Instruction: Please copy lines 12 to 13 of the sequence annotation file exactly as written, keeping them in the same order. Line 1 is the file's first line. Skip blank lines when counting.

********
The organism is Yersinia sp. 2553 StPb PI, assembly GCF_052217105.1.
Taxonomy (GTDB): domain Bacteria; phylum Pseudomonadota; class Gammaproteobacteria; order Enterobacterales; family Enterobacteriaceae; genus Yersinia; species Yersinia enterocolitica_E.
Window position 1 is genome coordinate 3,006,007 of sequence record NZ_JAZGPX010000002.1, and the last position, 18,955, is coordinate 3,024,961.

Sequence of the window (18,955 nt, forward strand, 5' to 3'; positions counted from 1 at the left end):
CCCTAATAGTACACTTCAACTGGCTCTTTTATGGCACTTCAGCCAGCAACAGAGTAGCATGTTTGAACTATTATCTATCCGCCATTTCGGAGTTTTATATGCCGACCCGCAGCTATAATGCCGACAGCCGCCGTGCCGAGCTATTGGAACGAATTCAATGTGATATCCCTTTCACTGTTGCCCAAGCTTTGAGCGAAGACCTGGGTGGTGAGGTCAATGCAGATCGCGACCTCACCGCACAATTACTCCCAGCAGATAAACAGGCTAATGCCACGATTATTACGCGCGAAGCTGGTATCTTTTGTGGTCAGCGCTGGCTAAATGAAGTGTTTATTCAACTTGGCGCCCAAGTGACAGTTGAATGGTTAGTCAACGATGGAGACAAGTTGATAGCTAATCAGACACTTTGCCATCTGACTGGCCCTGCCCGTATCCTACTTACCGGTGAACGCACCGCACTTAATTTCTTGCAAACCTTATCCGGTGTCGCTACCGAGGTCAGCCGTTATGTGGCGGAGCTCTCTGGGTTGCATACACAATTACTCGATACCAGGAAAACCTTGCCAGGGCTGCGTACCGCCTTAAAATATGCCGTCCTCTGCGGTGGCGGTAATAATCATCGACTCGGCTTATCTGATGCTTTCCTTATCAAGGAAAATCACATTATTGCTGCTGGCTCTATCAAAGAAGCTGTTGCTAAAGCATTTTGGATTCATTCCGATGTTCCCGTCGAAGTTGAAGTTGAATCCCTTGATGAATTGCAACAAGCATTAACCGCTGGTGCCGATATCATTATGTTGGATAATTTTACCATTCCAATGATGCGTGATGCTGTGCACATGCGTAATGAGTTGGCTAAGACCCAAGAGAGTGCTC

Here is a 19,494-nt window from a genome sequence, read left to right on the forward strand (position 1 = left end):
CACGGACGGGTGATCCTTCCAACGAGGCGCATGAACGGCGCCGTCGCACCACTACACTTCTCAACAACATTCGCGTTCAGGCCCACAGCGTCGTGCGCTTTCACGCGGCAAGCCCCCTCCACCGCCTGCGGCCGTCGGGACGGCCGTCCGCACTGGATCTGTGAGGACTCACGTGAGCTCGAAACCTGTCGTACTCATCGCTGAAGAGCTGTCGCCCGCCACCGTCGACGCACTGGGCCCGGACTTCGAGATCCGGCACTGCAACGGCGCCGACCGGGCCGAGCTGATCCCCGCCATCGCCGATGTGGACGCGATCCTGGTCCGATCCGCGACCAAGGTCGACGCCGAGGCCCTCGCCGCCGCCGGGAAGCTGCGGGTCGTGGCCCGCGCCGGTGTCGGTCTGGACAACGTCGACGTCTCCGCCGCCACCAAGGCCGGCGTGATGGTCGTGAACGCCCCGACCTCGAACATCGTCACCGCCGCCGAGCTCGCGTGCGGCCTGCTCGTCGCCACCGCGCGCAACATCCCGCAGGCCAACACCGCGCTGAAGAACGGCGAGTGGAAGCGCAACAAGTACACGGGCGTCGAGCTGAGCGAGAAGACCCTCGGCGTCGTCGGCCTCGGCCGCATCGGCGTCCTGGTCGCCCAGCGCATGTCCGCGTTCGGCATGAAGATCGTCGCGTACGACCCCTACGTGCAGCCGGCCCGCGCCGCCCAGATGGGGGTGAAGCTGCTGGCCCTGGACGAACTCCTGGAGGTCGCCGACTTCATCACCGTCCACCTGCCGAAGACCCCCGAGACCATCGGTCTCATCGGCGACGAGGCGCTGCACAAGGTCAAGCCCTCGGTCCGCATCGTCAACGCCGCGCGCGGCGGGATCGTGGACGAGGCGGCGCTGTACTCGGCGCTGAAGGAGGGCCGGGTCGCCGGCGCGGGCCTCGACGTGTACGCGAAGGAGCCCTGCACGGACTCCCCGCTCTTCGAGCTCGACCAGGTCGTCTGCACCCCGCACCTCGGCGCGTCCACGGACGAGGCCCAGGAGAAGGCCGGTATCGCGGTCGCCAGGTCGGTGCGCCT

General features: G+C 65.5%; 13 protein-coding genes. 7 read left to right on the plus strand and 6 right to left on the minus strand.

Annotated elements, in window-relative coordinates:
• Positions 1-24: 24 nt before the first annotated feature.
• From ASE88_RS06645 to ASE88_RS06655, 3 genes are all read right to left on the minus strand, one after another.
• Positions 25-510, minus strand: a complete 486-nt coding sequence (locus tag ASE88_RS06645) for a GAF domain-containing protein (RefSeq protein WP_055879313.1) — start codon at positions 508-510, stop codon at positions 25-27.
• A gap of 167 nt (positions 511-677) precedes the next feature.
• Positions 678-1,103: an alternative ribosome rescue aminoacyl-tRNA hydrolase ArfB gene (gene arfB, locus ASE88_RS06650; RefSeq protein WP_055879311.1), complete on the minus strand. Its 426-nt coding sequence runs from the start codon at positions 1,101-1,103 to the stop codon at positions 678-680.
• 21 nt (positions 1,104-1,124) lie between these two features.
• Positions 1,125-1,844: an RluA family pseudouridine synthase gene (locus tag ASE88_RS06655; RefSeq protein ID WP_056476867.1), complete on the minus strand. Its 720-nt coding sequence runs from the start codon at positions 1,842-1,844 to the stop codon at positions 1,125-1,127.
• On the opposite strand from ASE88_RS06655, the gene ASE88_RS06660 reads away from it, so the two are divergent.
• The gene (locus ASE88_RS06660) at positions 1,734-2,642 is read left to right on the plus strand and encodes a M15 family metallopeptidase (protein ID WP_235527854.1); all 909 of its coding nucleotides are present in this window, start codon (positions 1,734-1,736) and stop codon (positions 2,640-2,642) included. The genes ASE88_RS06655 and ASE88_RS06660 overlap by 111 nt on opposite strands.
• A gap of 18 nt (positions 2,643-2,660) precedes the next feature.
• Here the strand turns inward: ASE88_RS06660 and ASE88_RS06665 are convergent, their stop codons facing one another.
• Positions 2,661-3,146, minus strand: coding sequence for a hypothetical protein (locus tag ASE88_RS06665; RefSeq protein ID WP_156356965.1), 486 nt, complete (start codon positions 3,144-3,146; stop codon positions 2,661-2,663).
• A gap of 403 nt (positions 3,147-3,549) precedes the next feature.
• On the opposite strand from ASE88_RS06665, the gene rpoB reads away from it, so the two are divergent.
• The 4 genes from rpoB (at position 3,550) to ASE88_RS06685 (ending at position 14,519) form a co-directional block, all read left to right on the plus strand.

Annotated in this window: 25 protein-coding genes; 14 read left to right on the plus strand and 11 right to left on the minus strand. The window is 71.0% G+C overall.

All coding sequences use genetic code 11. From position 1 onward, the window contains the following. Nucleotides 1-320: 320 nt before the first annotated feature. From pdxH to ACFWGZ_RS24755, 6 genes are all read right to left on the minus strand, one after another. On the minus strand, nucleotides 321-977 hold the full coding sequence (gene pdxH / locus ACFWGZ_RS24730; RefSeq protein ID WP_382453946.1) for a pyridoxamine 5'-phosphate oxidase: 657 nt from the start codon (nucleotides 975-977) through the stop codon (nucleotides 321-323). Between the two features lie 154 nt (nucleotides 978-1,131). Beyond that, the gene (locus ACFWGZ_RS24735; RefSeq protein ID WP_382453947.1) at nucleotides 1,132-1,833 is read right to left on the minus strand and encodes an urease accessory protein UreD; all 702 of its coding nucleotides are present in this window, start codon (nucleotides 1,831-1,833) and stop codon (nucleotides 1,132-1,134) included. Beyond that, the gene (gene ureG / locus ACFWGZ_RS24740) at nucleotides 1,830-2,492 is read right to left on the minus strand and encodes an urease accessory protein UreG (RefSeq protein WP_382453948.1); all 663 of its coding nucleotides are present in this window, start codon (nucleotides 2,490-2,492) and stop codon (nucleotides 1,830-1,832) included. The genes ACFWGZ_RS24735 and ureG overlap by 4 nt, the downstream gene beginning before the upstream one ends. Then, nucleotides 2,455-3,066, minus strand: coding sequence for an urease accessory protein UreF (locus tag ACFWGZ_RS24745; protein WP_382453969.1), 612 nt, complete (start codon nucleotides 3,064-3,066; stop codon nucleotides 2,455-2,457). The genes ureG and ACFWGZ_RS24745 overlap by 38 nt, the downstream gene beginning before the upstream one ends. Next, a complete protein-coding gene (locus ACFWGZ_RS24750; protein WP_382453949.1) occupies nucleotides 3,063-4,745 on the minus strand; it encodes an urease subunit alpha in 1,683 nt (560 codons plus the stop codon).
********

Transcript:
• Positions 25-510, minus strand: a complete 486-nt coding sequence (locus tag ASE88_RS06645) for a GAF domain-containing protein (RefSeq protein WP_055879313.1) — start codon at positions 508-510, stop codon at positions 25-27.
• A gap of 167 nt (positions 511-677) precedes the next feature.